GOES-13 Super Rapid Scan Operations (SRSO) Imagery

April 11th, 2010 |
GOES-13 SRSO visible images (centered just south of Amarillo, Texas)

GOES-13 SRSO visible images (centered just south of Amarillo, Texas)

For testing purposes, the GOES-13 satellite was placed into Super Rapid Scan Operations (SRSO) mode on 11 April 2010. In SRSO mode, images are available as frequently as every 1 minute during certain time periods. McIDAS images of GOES-13 0.65 µm visible channel data centered just south of Amarillo, Texas (above; also available as a QuickTime animation) showed the development of deep convection that formed a nice arc-shaped outflow boundary which produced some gusty surface winds (as high as 47 mph at Amarillo TX KAMA, and 32 mph at Clovis NM KCVN) — then some of the thunderstorms later dropped hail up to 1.75 inches in diameter in the northern Texas Panhandle region (after dark, additional storms produced hail up to 2.0 inches in diameter). Note the appearance of a number of overshooting tops, which cast small shadows on the tops of the cloud anvil regions.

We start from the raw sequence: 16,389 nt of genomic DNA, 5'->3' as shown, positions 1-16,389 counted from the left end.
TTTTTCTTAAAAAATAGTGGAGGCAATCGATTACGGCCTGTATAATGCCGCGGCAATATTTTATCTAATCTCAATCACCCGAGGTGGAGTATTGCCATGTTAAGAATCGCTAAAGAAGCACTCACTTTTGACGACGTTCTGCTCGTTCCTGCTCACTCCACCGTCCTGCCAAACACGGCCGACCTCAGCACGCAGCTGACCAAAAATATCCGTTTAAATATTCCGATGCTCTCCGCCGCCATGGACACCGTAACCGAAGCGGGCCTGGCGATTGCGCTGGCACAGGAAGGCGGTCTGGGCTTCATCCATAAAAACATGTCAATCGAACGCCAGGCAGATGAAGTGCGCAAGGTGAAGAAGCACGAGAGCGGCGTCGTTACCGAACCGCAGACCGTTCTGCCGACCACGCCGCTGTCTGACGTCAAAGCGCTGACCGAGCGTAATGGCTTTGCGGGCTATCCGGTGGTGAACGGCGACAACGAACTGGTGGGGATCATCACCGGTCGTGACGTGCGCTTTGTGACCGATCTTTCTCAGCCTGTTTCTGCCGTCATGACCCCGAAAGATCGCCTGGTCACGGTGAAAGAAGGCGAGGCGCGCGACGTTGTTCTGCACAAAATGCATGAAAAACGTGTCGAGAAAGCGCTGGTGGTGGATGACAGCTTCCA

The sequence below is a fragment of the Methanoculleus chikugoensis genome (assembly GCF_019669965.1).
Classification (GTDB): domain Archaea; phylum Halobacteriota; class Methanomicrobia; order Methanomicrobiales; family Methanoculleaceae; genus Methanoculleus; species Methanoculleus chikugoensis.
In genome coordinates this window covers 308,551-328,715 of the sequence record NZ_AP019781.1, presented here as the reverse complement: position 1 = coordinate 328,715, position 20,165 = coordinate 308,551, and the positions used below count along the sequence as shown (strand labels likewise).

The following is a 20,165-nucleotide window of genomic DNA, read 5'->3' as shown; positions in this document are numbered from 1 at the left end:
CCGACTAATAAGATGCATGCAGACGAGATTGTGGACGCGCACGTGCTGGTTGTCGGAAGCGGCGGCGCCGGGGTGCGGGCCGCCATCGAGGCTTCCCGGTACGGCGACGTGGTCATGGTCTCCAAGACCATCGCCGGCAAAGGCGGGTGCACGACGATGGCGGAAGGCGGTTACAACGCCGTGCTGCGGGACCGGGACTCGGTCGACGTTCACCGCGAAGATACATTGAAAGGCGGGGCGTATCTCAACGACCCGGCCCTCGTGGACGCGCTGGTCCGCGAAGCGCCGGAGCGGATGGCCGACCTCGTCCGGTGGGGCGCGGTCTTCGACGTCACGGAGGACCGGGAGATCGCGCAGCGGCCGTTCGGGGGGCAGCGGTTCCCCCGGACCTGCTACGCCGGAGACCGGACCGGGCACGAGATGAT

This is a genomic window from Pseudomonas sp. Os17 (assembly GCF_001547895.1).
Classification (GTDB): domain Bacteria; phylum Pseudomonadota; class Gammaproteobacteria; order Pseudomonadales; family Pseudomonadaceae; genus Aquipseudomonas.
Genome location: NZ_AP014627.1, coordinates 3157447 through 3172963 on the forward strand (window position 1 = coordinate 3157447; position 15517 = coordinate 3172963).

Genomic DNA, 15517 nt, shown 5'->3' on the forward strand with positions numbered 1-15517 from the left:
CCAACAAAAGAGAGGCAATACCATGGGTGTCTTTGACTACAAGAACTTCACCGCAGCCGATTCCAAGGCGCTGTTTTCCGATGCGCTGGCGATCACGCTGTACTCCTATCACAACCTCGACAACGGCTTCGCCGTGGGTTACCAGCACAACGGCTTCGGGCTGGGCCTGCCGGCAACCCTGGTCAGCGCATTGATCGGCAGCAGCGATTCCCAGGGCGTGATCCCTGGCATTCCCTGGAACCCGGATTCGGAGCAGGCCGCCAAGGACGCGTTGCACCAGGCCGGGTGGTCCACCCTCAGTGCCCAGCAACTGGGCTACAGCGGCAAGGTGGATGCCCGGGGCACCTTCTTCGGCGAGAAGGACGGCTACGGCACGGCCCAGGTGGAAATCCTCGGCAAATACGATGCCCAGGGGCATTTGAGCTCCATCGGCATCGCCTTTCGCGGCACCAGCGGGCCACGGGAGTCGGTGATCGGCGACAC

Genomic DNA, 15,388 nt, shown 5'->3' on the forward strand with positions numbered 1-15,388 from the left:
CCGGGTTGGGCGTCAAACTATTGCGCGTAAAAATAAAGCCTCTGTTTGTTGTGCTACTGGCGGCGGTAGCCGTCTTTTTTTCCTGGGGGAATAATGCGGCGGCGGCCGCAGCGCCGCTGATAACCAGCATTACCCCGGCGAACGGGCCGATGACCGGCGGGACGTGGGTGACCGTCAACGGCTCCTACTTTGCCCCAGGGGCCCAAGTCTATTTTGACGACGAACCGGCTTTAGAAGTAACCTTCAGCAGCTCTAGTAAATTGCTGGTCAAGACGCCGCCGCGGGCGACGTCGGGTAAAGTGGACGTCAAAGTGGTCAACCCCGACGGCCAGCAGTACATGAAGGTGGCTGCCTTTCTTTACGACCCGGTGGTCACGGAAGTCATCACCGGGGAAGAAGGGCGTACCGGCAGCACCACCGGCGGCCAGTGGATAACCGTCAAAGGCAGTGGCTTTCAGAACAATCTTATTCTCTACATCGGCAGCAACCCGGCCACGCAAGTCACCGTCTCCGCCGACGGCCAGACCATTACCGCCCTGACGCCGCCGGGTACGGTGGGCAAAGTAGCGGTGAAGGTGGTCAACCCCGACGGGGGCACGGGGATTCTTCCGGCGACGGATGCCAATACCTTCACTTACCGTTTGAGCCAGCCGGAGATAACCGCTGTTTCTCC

Farther to the southeast, GOES-13 visible images centered just southwest of Dallas / Fort Worth, Texas (below; also available as a QuickTime animation) revealed what appeared to be an undular bore that was propagating southwestward through the low-level stratus cloud deck that was covering that area. The passage of this undular bore did not seem to have much of an impact on the surface wind direction, suggesting that the wave was being ducted within a temperature inversion aloft (near the altitude of the cloud deck). The Fort Worth TX 12 UTC rawinsonde data did reveal the presence of some strong low-level inversions.

GOES-13 visible images + surface winds

GOES-13 visible images + surface winds (centered just southwest of Dallas / Fort Worth, Texas)

Such frequent rapid scan imaging will be routinely available with the ABI instrument on the upcoming GOES-R satellite, scheduled to be launched in 2015.

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